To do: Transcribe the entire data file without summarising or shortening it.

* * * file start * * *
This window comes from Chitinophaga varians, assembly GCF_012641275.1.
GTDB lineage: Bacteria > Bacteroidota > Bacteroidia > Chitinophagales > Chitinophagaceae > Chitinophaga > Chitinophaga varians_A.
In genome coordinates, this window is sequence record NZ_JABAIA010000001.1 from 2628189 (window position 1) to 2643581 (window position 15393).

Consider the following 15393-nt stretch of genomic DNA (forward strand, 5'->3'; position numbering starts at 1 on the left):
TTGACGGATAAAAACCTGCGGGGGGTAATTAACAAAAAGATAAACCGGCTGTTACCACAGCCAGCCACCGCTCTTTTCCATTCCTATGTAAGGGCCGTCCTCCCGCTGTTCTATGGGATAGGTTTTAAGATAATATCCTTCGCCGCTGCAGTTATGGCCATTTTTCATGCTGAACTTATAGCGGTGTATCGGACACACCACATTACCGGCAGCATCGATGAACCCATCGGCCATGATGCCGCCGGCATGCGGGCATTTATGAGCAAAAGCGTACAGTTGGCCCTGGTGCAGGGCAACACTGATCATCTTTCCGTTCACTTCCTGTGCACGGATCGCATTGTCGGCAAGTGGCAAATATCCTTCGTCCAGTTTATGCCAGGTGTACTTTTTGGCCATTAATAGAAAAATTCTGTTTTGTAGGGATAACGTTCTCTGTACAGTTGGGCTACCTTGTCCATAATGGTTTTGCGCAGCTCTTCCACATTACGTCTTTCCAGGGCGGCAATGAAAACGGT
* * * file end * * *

This window comes from Chitinophaga varians, assembly GCF_012641275.1.
GTDB lineage: Bacteria > Bacteroidota > Bacteroidia > Chitinophagales > Chitinophagaceae > Chitinophaga > Chitinophaga varians_A.
In genome coordinates, this window is sequence record NZ_JABAIA010000001.1 from 2628189 (window position 1) to 2643581 (window position 15393).

Consider the following 15393-nt stretch of genomic DNA (forward strand, 5'->3'; position numbering starts at 1 on the left):
TTGACGGATAAAAACCTGCGGGGGGTAATTAACAAAAAGATAAACCGGCTGTTACCACAGCCAGCCACCGCTCTTTTCCATTCCTATGTAAGGGCCGTCCTCCCGCTGTTCTATGGGATAGGTTTTAAGATAATATCCTTCGCCGCTGCAGTTATGGCCATTTTTCATGCTGAACTTATAGCGGTGTATCGGACACACCACATTACCGGCAGCATCGATGAACCCATCGGCCATGATGCCGCCGGCATGCGGGCATTTATGAGCAAAAGCGTACAGTTGGCCCTGGTGCAGGGCAACACTGATCATCTTTCCGTTCACTTCCTGTGCACGGATCGCATTGTCGGCAAGTGGCAAATATCCTTCGTCCAGTTTATGCCAGGTGTACTTTTTGGCCATTAATAGAAAAATTCTGTTTTGTAGGGATAACGTTCTCTGTACAGTTGGGCTACCTTGTCCATAATGGTTTTGCGCAGCTCTTCCACATTACGTCTTTCCAGGGCGGCAATGAAAACGGT